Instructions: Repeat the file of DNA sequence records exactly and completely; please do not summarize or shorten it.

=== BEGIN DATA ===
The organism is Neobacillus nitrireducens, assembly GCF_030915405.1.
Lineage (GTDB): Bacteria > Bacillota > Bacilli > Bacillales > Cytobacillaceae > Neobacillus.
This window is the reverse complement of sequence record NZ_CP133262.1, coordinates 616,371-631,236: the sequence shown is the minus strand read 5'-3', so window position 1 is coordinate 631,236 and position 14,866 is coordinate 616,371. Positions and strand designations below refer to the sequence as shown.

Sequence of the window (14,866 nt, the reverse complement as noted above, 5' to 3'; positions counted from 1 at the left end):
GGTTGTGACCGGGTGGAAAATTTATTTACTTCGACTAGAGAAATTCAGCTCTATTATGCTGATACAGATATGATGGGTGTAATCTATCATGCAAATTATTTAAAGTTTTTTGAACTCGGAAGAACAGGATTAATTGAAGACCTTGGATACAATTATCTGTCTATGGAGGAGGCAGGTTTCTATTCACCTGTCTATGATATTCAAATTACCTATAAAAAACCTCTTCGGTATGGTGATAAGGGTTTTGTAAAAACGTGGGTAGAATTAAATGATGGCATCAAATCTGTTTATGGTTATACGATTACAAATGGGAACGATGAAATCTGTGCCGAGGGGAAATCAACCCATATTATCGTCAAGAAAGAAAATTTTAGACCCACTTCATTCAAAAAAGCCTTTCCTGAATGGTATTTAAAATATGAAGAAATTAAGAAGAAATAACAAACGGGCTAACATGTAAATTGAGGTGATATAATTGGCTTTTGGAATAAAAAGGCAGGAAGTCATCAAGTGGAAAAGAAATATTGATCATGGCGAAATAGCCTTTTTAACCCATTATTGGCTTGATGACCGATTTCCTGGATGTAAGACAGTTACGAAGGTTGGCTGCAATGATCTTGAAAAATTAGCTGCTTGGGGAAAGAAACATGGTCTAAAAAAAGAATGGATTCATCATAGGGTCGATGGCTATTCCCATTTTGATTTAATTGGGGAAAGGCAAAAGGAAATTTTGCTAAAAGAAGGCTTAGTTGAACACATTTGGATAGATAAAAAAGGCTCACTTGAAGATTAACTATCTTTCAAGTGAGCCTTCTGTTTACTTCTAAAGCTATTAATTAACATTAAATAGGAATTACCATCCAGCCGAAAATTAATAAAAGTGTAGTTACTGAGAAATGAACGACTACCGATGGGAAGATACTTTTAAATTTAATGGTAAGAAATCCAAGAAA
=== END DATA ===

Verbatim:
The organism is Neobacillus nitrireducens, assembly GCF_030915405.1.
Lineage (GTDB): Bacteria > Bacillota > Bacilli > Bacillales > Cytobacillaceae > Neobacillus.
This window is the reverse complement of sequence record NZ_CP133262.1, coordinates 616,371-631,236: the sequence shown is the minus strand read 5'-3', so window position 1 is coordinate 631,236 and position 14,866 is coordinate 616,371. Positions and strand designations below refer to the sequence as shown.

Sequence of the window (14,866 nt, the reverse complement as noted above, 5' to 3'; positions counted from 1 at the left end):
GGTTGTGACCGGGTGGAAAATTTATTTACTTCGACTAGAGAAATTCAGCTCTATTATGCTGATACAGATATGATGGGTGTAATCTATCATGCAAATTATTTAAAGTTTTTTGAACTCGGAAGAACAGGATTAATTGAAGACCTTGGATACAATTATCTGTCTATGGAGGAGGCAGGTTTCTATTCACCTGTCTATGATATTCAAATTACCTATAAAAAACCTCTTCGGTATGGTGATAAGGGTTTTGTAAAAACGTGGGTAGAATTAAATGATGGCATCAAATCTGTTTATGGTTATACGATTACAAATGGGAACGATGAAATCTGTGCCGAGGGGAAATCAACCCATATTATCGTCAAGAAAGAAAATTTTAGACCCACTTCATTCAAAAAAGCCTTTCCTGAATGGTATTTAAAATATGAAGAAATTAAGAAGAAATAACAAACGGGCTAACATGTAAATTGAGGTGATATAATTGGCTTTTGGAATAAAAAGGCAGGAAGTCATCAAGTGGAAAAGAAATATTGATCATGGCGAAATAGCCTTTTTAACCCATTATTGGCTTGATGACCGATTTCCTGGATGTAAGACAGTTACGAAGGTTGGCTGCAATGATCTTGAAAAATTAGCTGCTTGGGGAAAGAAACATGGTCTAAAAAAAGAATGGATTCATCATAGGGTCGATGGCTATTCCCATTTTGATTTAATTGGGGAAAGGCAAAAGGAAATTTTGCTAAAAGAAGGCTTAGTTGAACACATTTGGATAGATAAAAAAGGCTCACTTGAAGATTAACTATCTTTCAAGTGAGCCTTCTGTTTACTTCTAAAGCTATTAATTAACATTAAATAGGAATTACCATCCAGCCGAAAATTAATAAAAGTGTAGTTACTGAGAAATGAACGACTACCGATGGGAAGATACTTTTAAATTTAATGGTAAGAAATCCAAGAAA